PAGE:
Maria Jimena Clavel, University of St. Andrews
(co-authored with Adriana Clavel-Vázquez)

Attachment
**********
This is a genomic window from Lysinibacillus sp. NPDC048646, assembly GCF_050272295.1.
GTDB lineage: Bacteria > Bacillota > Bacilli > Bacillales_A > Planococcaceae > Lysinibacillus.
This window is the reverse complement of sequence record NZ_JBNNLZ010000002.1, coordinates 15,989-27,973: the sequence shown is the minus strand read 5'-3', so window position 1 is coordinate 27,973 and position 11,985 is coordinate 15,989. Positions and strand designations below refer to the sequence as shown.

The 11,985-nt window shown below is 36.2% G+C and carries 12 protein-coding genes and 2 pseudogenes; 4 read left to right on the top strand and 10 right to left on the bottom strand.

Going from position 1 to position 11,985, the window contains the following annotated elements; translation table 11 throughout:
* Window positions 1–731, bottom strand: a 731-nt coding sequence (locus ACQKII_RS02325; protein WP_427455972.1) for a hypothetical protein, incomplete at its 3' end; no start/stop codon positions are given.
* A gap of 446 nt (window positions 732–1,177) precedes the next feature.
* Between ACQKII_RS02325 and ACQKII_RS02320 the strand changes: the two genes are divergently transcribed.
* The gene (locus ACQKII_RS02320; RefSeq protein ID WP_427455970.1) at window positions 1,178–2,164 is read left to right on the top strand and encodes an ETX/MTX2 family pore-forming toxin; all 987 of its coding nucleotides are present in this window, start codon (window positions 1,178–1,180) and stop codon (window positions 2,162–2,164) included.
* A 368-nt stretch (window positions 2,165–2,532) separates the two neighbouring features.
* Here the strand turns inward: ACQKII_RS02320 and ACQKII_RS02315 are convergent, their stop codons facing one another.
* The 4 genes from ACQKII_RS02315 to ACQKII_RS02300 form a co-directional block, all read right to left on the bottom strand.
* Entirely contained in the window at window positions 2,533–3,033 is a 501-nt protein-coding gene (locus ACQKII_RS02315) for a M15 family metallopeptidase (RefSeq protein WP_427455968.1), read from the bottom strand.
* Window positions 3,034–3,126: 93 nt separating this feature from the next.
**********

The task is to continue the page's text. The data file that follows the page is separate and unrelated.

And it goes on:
This piece is part of a larger project that aims at showing that imagination is constrained as a consequence of its embodied character and that explores the consequences of that thesis in our engagement with art and in our social interactions. Traditionally, we think of imagination as a paradigmatic case of offline cognition, i.e. cognitive endeavors that do not directly involve real-time adaptive interactions with our surroundings. In this piece we challenge this more traditional understanding of imagination and argue that exercises of imagination are embodied. We examine two embodied approaches to imagination that can be found in the literature: a radical enactive approach (see Hutto 2006, Medina 2013) and a predictive approach to imagination (see Kirchhoff 2017); and what it means for imagination to be embodied from the perspective of these two approaches. From the perspective of the first approach, our imaginative engagements are a re-enactment of our interactions with the environment and are better understood by referring to agent-world dynamics. From the perspective of the second approach, imagination is supported by the same predictive mechanism that supports perception. Here we explore the possibility of a middle ground between these two positions in what concerns imagination, and the notion of embodiment that stems from it. Importantly, one consequence of this approach is that imagination is constrained by its embodied character.